• Join over 1.2 million students every month
  • Accelerate your learning by 29%
  • Unlimited access from just £6.99 per month

Comparing Dulce Et Decorum Est And No More Hiroshimas

Extracts from this document...

Introduction

"DULCE ET DECORUM EST" - these are the first words of a Latin saying (taken from a limerick by Horace). The words were widely understood and often quoted at the start of the First World War. They mean "It is sweet and right." The full saying which ends the poem is "Dulce et decorum est pro patria mori" which means that: it is sweet and right to die for your country. In other words the poet is trying to emphasize how it is a wonderful and great honour to fight and die for your country. "NO MORE HIROSHIMAS" is a slogan which was given sarcastically by the government in order to show that a Hiroshima (atomic bomb) had caused so much damage and that they really did not want another one. In this poem, James Kirkup explores many factors which make Japan seem "unchanged" and a few factors which show the "catastrophe" and deaths which took place in Japan. James describes people's bodies as relics. A relic is a part of the body which belongs to a martyr. In other words, James is calling the people of Japan martyrs. ...read more.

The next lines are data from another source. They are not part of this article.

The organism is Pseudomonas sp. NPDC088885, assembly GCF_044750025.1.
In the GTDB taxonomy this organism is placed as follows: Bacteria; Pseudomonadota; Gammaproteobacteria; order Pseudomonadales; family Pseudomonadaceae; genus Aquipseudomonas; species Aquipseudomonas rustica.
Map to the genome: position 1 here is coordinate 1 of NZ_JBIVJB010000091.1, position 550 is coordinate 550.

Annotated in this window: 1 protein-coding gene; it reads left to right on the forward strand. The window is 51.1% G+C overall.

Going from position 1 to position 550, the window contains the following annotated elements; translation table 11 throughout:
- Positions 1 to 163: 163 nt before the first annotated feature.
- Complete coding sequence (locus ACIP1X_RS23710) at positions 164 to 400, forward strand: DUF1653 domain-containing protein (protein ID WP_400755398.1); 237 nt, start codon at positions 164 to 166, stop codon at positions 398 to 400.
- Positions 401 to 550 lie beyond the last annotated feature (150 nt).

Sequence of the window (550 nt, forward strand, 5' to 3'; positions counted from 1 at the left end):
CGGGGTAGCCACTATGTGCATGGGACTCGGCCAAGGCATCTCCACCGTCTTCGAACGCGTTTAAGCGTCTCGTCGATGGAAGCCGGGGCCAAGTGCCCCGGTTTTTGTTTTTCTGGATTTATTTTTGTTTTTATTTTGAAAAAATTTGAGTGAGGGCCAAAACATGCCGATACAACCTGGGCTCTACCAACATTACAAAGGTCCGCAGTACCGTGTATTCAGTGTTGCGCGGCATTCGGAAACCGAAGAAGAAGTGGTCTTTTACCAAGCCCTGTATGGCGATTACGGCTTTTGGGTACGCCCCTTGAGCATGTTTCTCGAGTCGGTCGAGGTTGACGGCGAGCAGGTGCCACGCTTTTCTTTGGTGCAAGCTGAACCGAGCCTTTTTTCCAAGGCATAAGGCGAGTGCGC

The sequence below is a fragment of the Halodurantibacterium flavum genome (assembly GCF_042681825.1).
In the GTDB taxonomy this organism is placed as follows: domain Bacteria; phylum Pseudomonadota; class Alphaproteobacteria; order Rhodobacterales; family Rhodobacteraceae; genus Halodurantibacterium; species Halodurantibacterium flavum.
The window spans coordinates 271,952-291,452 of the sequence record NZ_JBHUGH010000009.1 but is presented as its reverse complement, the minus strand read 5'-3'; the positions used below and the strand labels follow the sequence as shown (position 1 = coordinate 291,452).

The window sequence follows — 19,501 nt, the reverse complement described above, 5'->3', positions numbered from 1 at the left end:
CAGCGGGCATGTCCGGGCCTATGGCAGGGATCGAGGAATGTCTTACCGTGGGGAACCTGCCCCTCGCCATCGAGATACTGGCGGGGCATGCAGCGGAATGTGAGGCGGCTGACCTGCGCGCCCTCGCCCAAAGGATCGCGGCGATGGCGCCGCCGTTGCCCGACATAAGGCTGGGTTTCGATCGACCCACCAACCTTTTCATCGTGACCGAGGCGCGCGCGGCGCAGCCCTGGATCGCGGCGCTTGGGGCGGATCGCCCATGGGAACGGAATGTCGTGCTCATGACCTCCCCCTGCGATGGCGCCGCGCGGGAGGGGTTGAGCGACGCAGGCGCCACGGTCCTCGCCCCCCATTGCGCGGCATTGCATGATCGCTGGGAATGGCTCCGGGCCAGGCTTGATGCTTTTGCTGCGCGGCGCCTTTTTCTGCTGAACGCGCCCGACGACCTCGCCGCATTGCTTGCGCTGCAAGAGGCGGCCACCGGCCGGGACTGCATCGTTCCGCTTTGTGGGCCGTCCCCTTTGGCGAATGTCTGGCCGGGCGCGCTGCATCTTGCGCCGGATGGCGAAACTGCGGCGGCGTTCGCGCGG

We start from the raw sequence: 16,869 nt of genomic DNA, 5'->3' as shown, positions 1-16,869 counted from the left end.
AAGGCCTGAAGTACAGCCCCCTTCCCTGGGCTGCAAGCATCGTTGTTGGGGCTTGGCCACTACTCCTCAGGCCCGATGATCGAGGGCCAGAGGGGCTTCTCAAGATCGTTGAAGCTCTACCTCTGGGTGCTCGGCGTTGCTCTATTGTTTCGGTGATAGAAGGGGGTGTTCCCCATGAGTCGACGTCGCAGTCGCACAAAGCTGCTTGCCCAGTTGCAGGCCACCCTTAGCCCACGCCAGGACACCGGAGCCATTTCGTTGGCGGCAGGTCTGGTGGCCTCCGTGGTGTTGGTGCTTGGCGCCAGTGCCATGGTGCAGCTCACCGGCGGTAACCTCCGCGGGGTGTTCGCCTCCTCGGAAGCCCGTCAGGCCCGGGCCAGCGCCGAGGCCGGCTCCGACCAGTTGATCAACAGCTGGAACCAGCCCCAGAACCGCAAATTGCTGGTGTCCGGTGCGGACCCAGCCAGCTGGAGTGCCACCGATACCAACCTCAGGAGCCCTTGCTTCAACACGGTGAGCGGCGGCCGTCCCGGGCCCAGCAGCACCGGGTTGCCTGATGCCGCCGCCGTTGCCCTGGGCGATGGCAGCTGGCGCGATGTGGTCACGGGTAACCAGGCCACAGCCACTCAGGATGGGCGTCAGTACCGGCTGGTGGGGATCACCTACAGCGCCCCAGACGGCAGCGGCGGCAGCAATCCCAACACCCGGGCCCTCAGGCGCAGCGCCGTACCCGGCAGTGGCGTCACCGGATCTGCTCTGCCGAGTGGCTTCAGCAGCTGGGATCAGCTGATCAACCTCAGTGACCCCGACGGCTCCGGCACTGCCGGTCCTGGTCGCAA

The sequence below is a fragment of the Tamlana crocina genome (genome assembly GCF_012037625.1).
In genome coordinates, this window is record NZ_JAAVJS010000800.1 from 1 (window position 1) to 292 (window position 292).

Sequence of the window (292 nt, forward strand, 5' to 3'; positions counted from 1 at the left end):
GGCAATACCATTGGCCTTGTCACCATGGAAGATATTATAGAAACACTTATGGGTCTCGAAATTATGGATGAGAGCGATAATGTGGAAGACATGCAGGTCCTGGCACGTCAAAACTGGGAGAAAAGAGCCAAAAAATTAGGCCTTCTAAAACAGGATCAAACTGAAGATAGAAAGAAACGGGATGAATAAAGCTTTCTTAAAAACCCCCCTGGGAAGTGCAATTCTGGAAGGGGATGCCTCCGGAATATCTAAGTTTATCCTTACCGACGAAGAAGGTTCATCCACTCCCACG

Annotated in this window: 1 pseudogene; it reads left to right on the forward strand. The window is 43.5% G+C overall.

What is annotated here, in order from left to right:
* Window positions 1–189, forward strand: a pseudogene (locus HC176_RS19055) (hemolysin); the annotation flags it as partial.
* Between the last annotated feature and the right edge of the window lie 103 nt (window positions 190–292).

Middle

James uses a lot of descriptive and emotive language in order to show that Japan is redeveloping and in an excellent condition. He describes Japan's wealth and people's feelings in Japan throughout the majority of the poem. In fact it is not until the last two stanzas where he actually reveals the horrors that were caused by the "Hiroshima." James describes the bodies of the people that died as "relics" that made him "weep." He also describes some of the other events that were a consequence of the disaster. A few examples of this are the "burnt clothing", the "stopped watches" and "the torn shorts." These images are very graphic and give the reader a true idea of what the people actually felt like and what kind of situation they were facing. The last two lines of the poem are very effective because James says that we should "remember only" the things that made the people suffer and the catastrophic events because these are "the memories we need." This phrase is very important because it implies that we should only remember the destruction and catastrophe which took place. ...read more.